The continued bad news from the domestic coal market has been interrupted lately by some sporadic positive boosts from increased exports.

A curious example is the shipment of 700,000 tons of steam coal from Pennsylvania and West Virginia to Ukraine to displace Russian coal imports. Half of the tonnage, 350,000, will be anthracite coal that originated in central Pennsylvania in the heart of old hard coal country. The Pennsylvania coal will move by rail to Baltimore.

Another interesting coal export deal is Cloud Peak Energy’s long-term contract to deliver Powder River Basin coal to a new Japanese power plant. Shipments are expected to begin at the end of 2019 and continue for 30 to 40 months, reaching up to one million metric tons in the final year of the contract. The coal will be exported through Vancouver, British Columbia, transhipped there by rail.

There have been other reports of new coal exports moving by rail through Norfolk, Va., as well as the recent upswing in the Asia/China market. These coal export deals show that the U.S. can be a swing exporter when market conditions permit the sum of domestic production costs and delivered transportation costs to be competitive in world markets.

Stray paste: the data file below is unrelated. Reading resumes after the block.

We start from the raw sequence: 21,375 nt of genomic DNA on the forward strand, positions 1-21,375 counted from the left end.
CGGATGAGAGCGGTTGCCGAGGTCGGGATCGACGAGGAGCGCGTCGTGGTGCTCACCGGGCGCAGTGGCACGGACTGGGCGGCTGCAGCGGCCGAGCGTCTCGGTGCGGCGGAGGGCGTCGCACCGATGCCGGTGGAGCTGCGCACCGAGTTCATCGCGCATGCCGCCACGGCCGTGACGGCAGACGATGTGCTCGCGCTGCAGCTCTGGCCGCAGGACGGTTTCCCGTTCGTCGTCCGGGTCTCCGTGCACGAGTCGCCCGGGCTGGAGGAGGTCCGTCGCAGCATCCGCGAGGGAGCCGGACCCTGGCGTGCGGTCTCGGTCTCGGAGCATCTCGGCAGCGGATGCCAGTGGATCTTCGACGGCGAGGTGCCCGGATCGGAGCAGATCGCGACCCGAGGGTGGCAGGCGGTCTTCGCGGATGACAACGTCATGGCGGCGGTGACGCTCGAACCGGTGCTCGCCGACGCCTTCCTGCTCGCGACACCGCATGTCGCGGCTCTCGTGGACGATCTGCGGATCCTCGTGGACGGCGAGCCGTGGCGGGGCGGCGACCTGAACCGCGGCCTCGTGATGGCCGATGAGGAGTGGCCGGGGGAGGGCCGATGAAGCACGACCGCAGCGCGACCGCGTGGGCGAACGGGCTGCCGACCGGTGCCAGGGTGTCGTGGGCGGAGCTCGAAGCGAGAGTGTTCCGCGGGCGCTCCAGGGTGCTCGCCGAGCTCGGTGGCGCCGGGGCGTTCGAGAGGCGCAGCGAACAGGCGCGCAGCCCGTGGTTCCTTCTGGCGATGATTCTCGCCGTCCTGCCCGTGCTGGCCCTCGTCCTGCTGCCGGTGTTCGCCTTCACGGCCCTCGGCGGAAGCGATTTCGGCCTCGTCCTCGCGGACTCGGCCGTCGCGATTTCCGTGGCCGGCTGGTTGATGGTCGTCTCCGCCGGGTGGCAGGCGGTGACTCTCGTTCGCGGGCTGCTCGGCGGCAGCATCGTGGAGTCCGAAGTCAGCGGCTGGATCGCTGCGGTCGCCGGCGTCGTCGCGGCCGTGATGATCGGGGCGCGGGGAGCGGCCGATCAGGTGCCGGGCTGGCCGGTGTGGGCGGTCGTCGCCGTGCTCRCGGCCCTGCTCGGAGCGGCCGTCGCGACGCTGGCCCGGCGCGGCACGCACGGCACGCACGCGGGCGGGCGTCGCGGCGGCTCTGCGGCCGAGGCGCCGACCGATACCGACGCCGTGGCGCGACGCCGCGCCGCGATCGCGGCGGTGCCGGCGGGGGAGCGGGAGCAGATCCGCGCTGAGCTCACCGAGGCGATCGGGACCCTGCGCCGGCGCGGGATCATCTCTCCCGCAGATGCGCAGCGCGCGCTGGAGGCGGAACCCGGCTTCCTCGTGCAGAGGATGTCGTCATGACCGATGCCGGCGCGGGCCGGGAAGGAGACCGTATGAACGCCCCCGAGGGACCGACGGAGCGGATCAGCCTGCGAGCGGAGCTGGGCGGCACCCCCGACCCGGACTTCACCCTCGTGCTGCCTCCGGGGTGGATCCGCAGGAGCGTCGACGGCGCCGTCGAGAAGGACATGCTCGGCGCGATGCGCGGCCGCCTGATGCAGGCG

Compared to lower cost producers such as Australia and South America, the U.S. is often barely competitive once freight costs are factored in. In some cases small changes in world coal market conditions can make the U.S. uncompetitive.

Freight costs will be a major competitive factor for railroads and barge lines with substantial excess capacity in their respective coal sectors. This could be what determines whether the coal flows to the Lower Mississippi or alternative rail ports on the east and west coasts.

There is some optimism in the coal sector that increased exports will take up some of the slack from the domestic markets. However, as long as the U.S. is a swing export coal supplier, expect the continuation of the ups and downs in the export market characterized by relatively short-term contracts and small volumes cited in the aforementioned deals.

Until the U.S. can be a low cost producer and shipper, export coal will not become a sustaining sector to supplement the permanent loss of domestic coal.

A collection of stories from guest authors.